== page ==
Not all sucking chest wounds are created equally, however. Some current chest seals with their relatively small footprint would be unable to seal and vent large sucking chest wounds. Several years ago we treated a 4-year-old girl who was attacked by the family’s pit bulls. One of the dogs was not chained up, and grabbed her torso and tore open the chest wall, creating a large sucking chest wound. (Figure 1/video.) Multiple bite injuries were also sustained to her hand and leg. (Figure 2.)
Click here to watch a video of a 4-year-old with a sucking chest wound.
The ED who transferred her to us applied sterile petrolatum gauze and a large abdominal dressing over the wound. Her initial hypoxemia (SaO2 79% on room air) was treated with supplemental oxygen by face mask. The first chest x-ray showed no evidence of a pneumothorax and the petrolatum gauze appeared to be letting air escape, so we did not change the initial management. The patient was subsequently taken to the operating room for further management of the open pneumothorax and washout of her bite wounds. A chest tube was inserted in the operating room, and the large thoracic wound was closed.
Current recommendations for managing a sucking chest wound have changed. The old recommendation to place a piece of plastic wrap or aluminum foil on top of the wound and tape it on three sides should be considered no longer appropriate, even in the austere environment of the wilderness. (Wilderness Medicine. Philadelphia: Elsevier: 2011, p. 456.) You may still use whichever appropriate material you have in the wilderness — plastic wrap, a piece of a plastic bag — but seal the wound on four sides after maximally venting the air from the chest by timing application with full expiration. Then be sure to monitor the patient for increasing hypoxia, respiratory distress, or hypotension, and tension pneumothorax. If signs of decompensation develop, treat by burping or temporarily removing the dressing or, if necessary, by needle decompression.
Wednesday, August 06, 2014
Relative or paradoxical bradycardia in the face of severe blood loss and hypotension fits squarely in the “it-just-ain’t-right” category. It isn’t right because it happens far more frequently than we recognize, and it contradicts what we have been taught about the body’s response to hemorrhage. A definite and significant subset of hypotensive patients will not mount a tachycardia response to hypotension, and a third or more of hypotensive trauma patients will present with bradycardia. (J Trauma 1998;45:534 and 2009;67:1051; J Am Coll Surg 2003;196:679.)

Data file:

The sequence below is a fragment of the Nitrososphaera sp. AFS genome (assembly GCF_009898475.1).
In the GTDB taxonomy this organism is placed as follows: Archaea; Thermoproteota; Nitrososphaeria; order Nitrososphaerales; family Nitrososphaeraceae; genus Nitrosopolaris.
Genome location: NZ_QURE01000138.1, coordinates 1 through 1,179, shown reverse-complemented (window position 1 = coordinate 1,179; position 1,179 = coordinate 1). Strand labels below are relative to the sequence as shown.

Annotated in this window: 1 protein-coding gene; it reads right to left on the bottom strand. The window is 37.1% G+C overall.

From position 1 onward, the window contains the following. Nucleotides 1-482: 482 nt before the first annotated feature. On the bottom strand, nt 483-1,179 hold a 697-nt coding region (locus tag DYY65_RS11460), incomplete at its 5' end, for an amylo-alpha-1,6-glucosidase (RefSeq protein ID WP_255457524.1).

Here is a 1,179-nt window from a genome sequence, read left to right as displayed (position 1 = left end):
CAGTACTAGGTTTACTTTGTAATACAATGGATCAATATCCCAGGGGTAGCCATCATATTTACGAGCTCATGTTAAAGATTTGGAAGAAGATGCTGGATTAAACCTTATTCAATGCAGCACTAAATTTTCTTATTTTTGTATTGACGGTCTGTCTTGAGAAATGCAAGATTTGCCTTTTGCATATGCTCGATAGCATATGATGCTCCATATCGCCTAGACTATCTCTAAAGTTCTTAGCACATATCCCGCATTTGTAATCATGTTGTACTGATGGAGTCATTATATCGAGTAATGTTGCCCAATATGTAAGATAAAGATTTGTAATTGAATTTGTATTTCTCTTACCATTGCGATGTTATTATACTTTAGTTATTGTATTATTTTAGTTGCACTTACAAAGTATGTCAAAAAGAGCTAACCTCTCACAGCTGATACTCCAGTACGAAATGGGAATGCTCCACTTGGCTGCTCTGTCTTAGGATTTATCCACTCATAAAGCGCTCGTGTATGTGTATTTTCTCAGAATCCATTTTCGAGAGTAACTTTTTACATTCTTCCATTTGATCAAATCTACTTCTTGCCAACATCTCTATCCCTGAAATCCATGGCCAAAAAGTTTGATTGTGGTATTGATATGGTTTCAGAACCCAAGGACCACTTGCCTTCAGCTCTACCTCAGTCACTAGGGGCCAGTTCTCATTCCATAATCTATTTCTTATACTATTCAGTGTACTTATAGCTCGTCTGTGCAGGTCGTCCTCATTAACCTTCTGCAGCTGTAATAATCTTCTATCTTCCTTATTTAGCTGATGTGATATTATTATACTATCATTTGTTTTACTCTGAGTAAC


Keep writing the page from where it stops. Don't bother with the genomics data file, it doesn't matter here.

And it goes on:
But it just isn’t relative bradycardia in the face of hypotension and hemorrhage where the heart rate’s reliability as a marker for severe blood loss fails. The truth is that even though there is an association between hemorrhage and tachycardia, it is actually unreliable and nothing like the four classes of hypovolemic shock described in that well-known table published by the Advanced Trauma Life Support course. The evidence shows that the ATLS table is more wishful thinking than reality. (Resuscitation 2011;82:556; 2010;81:1142; 2013;84:309.) We still need to respect tachycardia in the face of hypotension, but heart rate is not a reliable indicator in the trauma patient. (J Am Coll Surg 2003;196:679; J Trauma 2007;62:812.)
The sensitivity and specificity of tachycardia is poor. Patients with rapid heart rates frequently do not have serious blood loss, and others who are not tachycardic will be found to be seriously hypovolemic.
Nevertheless, paradoxical bradycardia in the face of massive hemorrhage and hypotension is a fascinating physiologic response. It is very real, and has the potential to trip up the unsuspecting clinician. Several years ago, a 20-year-old woman presented to our emergency department with severe vaginal bleeding. Obstetrics and gynecology was consulted shortly after her arrival in the emergency department, but it was early in the academic year, and delay after delay occurred. Multiple calls to the on-call resident were made. Eventually, the patient demonstrated hypotension that rapidly worsened.
The paradoxical or relative bradycardia associated with her hypotension was truly impressive. Her heart rate was recorded at 58 beats per minute even when her blood pressure was 66/34 mm Hg. Emergent blood transfusion bought us time until the obstetrics gynecology consultants finally arrived to take the patient for an emergency dilation and curettage. Nevertheless, a 4 g drop in hemoglobin was documented over a relatively short period of time. And, of course, the consultants were heard blaming the emergency department for not calling them sooner. Click here to watch a video of this patient.
A number of potential explanations exist for this phenomenon. A vagal or parasympathetic response is often proposed because it is a relative common occurrence in penetrating or blunt abdominal trauma. (J Emerg Med 1989;7:335.) Some experts also say this is one stage of the body’s response to significant blood loss. Heart rate slowing allows the ventricles to fill and prevents the empty heart syndrome. In fact, tachycardia reportedly occurs after fluids and blood are replenished.